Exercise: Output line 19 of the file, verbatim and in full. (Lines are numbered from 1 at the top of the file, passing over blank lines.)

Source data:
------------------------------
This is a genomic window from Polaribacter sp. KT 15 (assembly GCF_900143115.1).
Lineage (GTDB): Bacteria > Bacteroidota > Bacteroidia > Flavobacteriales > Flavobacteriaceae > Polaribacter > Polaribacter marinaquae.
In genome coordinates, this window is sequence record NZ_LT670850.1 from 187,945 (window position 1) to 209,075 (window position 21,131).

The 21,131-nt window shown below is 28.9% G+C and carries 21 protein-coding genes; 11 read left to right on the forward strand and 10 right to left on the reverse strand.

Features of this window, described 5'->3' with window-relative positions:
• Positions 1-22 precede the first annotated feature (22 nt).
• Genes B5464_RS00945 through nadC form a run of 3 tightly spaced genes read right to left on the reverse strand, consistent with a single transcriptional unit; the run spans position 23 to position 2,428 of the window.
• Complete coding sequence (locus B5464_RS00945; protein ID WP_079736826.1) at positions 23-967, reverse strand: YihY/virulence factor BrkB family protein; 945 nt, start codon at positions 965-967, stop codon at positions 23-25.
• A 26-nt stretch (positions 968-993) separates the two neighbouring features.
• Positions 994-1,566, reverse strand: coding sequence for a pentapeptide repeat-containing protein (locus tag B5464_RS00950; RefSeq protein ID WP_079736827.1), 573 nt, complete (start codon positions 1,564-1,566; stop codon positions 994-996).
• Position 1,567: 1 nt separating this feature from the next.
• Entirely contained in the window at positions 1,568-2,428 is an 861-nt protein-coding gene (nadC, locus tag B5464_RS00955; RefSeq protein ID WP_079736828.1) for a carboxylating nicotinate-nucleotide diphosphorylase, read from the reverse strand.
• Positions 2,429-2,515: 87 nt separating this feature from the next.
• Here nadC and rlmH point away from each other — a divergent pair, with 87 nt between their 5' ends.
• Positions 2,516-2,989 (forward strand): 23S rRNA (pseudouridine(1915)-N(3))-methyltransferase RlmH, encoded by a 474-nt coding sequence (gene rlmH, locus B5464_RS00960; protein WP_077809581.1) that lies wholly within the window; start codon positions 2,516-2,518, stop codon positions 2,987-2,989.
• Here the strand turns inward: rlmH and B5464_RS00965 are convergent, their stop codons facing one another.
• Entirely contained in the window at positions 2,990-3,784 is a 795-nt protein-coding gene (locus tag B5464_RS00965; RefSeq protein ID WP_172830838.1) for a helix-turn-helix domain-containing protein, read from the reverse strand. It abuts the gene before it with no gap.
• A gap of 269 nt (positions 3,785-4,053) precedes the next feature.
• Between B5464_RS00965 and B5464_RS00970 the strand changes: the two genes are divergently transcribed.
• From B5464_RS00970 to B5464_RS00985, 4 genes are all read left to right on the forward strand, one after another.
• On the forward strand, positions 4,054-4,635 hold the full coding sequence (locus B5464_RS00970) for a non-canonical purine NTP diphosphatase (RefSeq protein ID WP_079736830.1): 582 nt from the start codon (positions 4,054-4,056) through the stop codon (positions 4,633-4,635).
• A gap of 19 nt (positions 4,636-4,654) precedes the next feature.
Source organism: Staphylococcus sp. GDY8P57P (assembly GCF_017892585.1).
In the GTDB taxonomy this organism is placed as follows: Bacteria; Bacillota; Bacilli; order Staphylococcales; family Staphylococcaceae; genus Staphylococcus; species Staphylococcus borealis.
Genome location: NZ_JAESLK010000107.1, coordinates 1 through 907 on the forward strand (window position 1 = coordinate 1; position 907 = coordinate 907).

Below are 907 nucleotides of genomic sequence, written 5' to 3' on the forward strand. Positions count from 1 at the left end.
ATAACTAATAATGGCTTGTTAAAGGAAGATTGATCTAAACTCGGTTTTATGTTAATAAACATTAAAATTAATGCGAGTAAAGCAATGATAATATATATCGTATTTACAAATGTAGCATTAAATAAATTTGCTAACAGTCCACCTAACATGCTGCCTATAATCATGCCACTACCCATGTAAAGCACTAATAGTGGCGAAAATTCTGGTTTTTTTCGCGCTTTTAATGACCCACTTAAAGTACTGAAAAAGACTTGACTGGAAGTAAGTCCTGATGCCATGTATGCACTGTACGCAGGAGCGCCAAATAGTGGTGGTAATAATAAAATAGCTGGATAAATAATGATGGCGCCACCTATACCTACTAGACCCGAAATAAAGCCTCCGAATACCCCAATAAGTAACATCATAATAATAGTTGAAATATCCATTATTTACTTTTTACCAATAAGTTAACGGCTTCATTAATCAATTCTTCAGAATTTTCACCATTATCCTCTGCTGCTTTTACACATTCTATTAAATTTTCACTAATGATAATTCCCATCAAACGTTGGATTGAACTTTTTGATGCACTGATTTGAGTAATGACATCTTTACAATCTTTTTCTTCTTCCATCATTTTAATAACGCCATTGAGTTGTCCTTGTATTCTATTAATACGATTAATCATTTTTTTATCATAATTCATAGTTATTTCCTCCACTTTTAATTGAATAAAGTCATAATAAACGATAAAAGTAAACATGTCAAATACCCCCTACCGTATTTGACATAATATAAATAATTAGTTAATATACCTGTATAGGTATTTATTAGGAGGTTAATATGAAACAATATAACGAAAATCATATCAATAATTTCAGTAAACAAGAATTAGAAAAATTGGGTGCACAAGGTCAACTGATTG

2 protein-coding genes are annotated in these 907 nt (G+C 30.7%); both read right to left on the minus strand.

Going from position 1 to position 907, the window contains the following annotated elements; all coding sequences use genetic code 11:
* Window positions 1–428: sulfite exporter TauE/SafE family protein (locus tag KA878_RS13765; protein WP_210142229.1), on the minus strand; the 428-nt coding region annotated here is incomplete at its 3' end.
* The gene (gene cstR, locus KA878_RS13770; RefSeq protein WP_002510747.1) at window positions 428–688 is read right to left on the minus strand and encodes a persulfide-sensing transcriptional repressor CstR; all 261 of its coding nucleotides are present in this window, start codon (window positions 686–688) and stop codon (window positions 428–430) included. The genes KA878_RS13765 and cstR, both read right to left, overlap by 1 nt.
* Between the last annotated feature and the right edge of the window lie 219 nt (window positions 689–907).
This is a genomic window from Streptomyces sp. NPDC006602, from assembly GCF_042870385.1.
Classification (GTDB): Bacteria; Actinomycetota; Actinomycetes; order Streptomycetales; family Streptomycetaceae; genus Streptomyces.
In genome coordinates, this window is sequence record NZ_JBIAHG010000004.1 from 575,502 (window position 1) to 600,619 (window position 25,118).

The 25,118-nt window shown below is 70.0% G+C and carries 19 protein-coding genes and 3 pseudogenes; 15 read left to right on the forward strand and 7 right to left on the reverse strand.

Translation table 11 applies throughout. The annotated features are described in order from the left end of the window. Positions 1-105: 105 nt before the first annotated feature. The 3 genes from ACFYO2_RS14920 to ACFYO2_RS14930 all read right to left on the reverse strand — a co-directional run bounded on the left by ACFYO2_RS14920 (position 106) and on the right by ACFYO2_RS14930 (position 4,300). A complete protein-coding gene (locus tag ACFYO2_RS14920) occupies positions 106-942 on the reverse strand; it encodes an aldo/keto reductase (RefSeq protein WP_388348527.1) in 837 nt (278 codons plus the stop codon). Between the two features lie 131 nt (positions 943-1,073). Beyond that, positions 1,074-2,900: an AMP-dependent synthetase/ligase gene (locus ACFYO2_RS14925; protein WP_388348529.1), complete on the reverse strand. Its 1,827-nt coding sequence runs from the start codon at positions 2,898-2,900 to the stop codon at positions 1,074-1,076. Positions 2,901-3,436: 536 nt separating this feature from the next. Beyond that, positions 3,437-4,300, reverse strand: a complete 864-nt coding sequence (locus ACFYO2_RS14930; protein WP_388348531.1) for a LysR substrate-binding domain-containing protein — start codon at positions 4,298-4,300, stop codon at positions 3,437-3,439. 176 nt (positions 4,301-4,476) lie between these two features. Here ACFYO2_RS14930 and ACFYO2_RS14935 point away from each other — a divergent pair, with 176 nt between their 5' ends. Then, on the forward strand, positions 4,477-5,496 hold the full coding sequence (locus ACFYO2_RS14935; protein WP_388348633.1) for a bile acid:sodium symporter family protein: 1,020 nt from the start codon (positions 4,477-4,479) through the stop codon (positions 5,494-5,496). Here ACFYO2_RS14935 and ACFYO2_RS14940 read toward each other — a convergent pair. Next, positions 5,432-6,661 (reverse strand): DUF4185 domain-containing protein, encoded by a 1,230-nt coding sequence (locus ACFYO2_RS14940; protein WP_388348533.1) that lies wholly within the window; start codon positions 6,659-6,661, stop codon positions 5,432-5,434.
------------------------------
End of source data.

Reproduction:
• Between B5464_RS00965 and B5464_RS00970 the strand changes: the two genes are divergently transcribed.